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UA alum brings mass spectrometry testing to Tucson

Pharos+Diagnostics%2C+founded+by+UA+graduate+and+former+employee+Nina+Ossanna%2C+features+mass+spectrometry+testing+technology%2C+which+is+more+accurate+than+genome%2FDNA+testing.
courtesy Marissa Heffernan

Pharos Diagnostics, founded by UA graduate and former employee Nina Ossanna, features mass spectrometry testing technology, which is more accurate than genome/DNA testing.

Mass spectrometry is the new genomics, and Tucson is the place to be for the emerging market.

At least that’s what Nina Ossanna, vice president and co-founder of Pharos Diagnostics, thinks.

Ossanna is a three-time UA alum and worked at the university for 10 years as the business-development director for UA’s Bio5 Institute. She felt it was time for a change.

“I’ve been in transitioning tech almost all my career,” Ossanna said. “It was just time to do it myself. I want to work on projects that will get the tech in the hands of patients, doctors and vets. I love that whole process.”

Pharos Diagnostics was incorporated last April. Ossanna decided to start the lab because she and her partners, who came from the California-based LCMS Laboratories, saw that the diagnostic market will need more precision in the future. They aim to provide that precision.

“The thing that excites me is mass spec hasn’t been widely used in this yet,” she said. “Mass specs are really sensitive. They’re the gold standard of testing.”

Mass spectrometers closely analyze different chemicals by producing charged particles from the chemical and then measuring the mass using electric and magnetic fields. The unique mass measurement can be used to determine what exactly the compound is.

The technology allows for the close testing of hormones and vitamins, and is much more precise than DNA testing. It also requires just a very small sample. According to Ossanna, sometimes only 10 microliters are needed, an amount smaller than an average drop.

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She said DNA testing has many limits because it can only tell what genes potentially could do, not what’s truly happening in the moment.

“Imagine an old card catalog in the library,” Ossanna said. “You can check it and see that there are three copies of ‘Moby Dick,’ but you don’t know if they’re checked out, or lost, or in repair. It’s the same with genome testing.”

Ossana said genome testing is only more popular because the technology is already there for it.

She believes that science is driven by advances in instrumentation, and that soon, mass spectrometry instrumentation will improve as people see more uses for it.

Mark Mcconnell, a UA graduate student in the Biomedical Engineering Graduate Interdisciplinary Program, also thinks mass spectrometry technology will become more popular and more accessible in the coming years.

“Sequencing technology is going down in price, so maybe in 5-10 years it will be the same for mass spec technology,” he said.

In the long term, Ossanna would like to start testing new drugs and working with drug development.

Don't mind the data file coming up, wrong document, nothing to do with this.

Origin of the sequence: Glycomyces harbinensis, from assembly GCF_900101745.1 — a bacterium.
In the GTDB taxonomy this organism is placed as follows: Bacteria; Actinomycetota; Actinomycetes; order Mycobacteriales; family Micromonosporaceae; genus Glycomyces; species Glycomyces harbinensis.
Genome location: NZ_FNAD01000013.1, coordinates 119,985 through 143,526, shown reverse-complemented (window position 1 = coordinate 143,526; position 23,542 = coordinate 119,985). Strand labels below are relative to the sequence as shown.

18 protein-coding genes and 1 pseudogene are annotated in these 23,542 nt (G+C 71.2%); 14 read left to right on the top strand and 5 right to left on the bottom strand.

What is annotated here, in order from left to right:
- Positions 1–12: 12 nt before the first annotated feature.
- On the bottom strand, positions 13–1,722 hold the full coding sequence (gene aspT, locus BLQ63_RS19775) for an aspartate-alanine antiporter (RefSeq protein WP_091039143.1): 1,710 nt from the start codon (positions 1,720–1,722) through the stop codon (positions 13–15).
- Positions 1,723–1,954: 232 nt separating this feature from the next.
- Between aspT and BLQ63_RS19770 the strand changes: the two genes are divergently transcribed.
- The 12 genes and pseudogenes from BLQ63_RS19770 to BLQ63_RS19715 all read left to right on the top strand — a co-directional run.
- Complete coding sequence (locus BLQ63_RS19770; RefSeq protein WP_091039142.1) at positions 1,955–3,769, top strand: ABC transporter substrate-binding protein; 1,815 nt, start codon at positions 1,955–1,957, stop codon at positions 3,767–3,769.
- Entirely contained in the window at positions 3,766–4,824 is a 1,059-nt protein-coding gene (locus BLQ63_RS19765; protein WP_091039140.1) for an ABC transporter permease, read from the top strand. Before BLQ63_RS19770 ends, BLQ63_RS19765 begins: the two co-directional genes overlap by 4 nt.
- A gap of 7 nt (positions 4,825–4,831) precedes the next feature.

“If you have a new drug, you have to work with the FDA to come up with endpoints to prove that the drug is safe and effective,” she said. “In clinical trials there’s a lot of testing, and for most of the new drugs the FDA requires a companion diagnostic. People haven’t explored using the mass spec for that yet.”

A companion diagnostic is a device that records information about how effective different treatments are for specific patients, according to the FDA. It can also monitor for side effects.

Pharos Diagnostics will also do confirmations for drug tests, work with clinics on hormone replacement and with veterinary offices to test for things like kidney disease in cats.

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“We can test for many things at one time,” Ossanna said. “If you say ‘Here’s a list of 50 different opioids, are any of them in this person’s blood?’ We can ask for all 50 at once. There’s not another lab in town with this kind of ability.”

For that reason, the lab isn’t looking to compete with major labs that do routine blood work, but is focusing on the more specialized testing.

Mcconnell said the only potential issue he could think of with using mass spectrometry for specialized testing was the price tag.

“I’d imagine the biggest concern would be if it’s cost effective,” Mcconnell said. “If they can do it at a competitive price point, it could work well.”

Pharos bought their first mass spectrometry machine in September, and got Clinical Laboratory Improvement Amendments certification around Thanksgiving. Right now, they are up and running, but are looking to add two more machines in the future.

“There’s a lot of validation to make sure your tests are accurate,” Ossanna said.

Right now, Pharos’s goal is to “keep the rent paid and the lights on” while they get established, she said. Once they are established, she would like to start working with interns from UA, specifically the Professional Science Masters Program, as she’s on the advisory board.

“There’s a huge amount of expertise at UA,” Ossanna said. “I’d like to create more opportunities here for people who want to work in this field. Any work I can keep here in Tucson, I’d like to.

Ossanna’s reasoning for building up this industry in Tucson is simple and personal.

“I had to leave here after I graduated, and I didn’t want to,” she said.


Follow Marissa Heffernan on Twitter.


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